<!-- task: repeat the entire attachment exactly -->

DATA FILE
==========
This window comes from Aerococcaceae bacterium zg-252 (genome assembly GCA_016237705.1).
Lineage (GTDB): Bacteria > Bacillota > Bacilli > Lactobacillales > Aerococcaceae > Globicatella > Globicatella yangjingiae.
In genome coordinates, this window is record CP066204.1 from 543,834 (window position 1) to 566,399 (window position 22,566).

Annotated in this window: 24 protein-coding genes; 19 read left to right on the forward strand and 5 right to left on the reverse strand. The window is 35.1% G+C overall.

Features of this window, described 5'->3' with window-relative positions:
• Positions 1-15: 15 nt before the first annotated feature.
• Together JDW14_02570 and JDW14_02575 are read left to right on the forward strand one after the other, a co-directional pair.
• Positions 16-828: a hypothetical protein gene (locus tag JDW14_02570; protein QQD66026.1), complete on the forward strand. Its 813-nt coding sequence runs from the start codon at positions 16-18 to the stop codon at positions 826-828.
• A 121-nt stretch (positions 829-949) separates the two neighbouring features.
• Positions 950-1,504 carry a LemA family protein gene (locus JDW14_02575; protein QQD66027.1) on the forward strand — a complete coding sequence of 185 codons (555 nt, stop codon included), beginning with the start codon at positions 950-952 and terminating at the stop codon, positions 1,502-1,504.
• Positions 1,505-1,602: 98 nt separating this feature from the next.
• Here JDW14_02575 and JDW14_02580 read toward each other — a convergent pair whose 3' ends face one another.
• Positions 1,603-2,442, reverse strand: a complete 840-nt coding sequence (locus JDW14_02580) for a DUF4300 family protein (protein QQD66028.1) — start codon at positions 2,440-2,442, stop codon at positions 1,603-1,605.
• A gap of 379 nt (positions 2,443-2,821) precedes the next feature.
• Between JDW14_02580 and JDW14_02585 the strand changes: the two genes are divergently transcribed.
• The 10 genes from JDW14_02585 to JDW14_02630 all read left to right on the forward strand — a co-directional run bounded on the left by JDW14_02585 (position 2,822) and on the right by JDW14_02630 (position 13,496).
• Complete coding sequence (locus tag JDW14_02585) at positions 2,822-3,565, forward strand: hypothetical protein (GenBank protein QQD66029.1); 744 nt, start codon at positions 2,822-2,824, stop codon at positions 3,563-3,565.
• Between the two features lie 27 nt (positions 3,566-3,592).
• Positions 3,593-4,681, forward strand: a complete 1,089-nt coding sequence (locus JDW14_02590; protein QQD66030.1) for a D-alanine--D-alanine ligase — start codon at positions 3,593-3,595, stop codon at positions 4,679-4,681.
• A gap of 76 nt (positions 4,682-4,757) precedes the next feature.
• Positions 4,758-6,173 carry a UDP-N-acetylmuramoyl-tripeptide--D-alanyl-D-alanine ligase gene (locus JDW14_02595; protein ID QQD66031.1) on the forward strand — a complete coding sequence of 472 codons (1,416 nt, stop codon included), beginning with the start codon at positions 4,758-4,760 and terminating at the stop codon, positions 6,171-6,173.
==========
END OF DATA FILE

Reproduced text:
This window comes from Aerococcaceae bacterium zg-252 (genome assembly GCA_016237705.1).
Lineage (GTDB): Bacteria > Bacillota > Bacilli > Lactobacillales > Aerococcaceae > Globicatella > Globicatella yangjingiae.
In genome coordinates, this window is record CP066204.1 from 543,834 (window position 1) to 566,399 (window position 22,566).

Annotated in this window: 24 protein-coding genes; 19 read left to right on the forward strand and 5 right to left on the reverse strand. The window is 35.1% G+C overall.

Features of this window, described 5'->3' with window-relative positions:
• Positions 1-15: 15 nt before the first annotated feature.
• Together JDW14_02570 and JDW14_02575 are read left to right on the forward strand one after the other, a co-directional pair.
• Positions 16-828: a hypothetical protein gene (locus tag JDW14_02570; protein QQD66026.1), complete on the forward strand. Its 813-nt coding sequence runs from the start codon at positions 16-18 to the stop codon at positions 826-828.
• A 121-nt stretch (positions 829-949) separates the two neighbouring features.
• Positions 950-1,504 carry a LemA family protein gene (locus JDW14_02575; protein QQD66027.1) on the forward strand — a complete coding sequence of 185 codons (555 nt, stop codon included), beginning with the start codon at positions 950-952 and terminating at the stop codon, positions 1,502-1,504.
• Positions 1,505-1,602: 98 nt separating this feature from the next.
• Here JDW14_02575 and JDW14_02580 read toward each other — a convergent pair whose 3' ends face one another.
• Positions 1,603-2,442, reverse strand: a complete 840-nt coding sequence (locus JDW14_02580) for a DUF4300 family protein (protein QQD66028.1) — start codon at positions 2,440-2,442, stop codon at positions 1,603-1,605.
• A gap of 379 nt (positions 2,443-2,821) precedes the next feature.
• Between JDW14_02580 and JDW14_02585 the strand changes: the two genes are divergently transcribed.
• The 10 genes from JDW14_02585 to JDW14_02630 all read left to right on the forward strand — a co-directional run bounded on the left by JDW14_02585 (position 2,822) and on the right by JDW14_02630 (position 13,496).
• Complete coding sequence (locus tag JDW14_02585) at positions 2,822-3,565, forward strand: hypothetical protein (GenBank protein QQD66029.1); 744 nt, start codon at positions 2,822-2,824, stop codon at positions 3,563-3,565.
• Between the two features lie 27 nt (positions 3,566-3,592).
• Positions 3,593-4,681, forward strand: a complete 1,089-nt coding sequence (locus JDW14_02590; protein QQD66030.1) for a D-alanine--D-alanine ligase — start codon at positions 3,593-3,595, stop codon at positions 4,679-4,681.
• A gap of 76 nt (positions 4,682-4,757) precedes the next feature.
• Positions 4,758-6,173 carry a UDP-N-acetylmuramoyl-tripeptide--D-alanyl-D-alanine ligase gene (locus JDW14_02595; protein ID QQD66031.1) on the forward strand — a complete coding sequence of 472 codons (1,416 nt, stop codon included), beginning with the start codon at positions 4,758-4,760 and terminating at the stop codon, positions 6,171-6,173.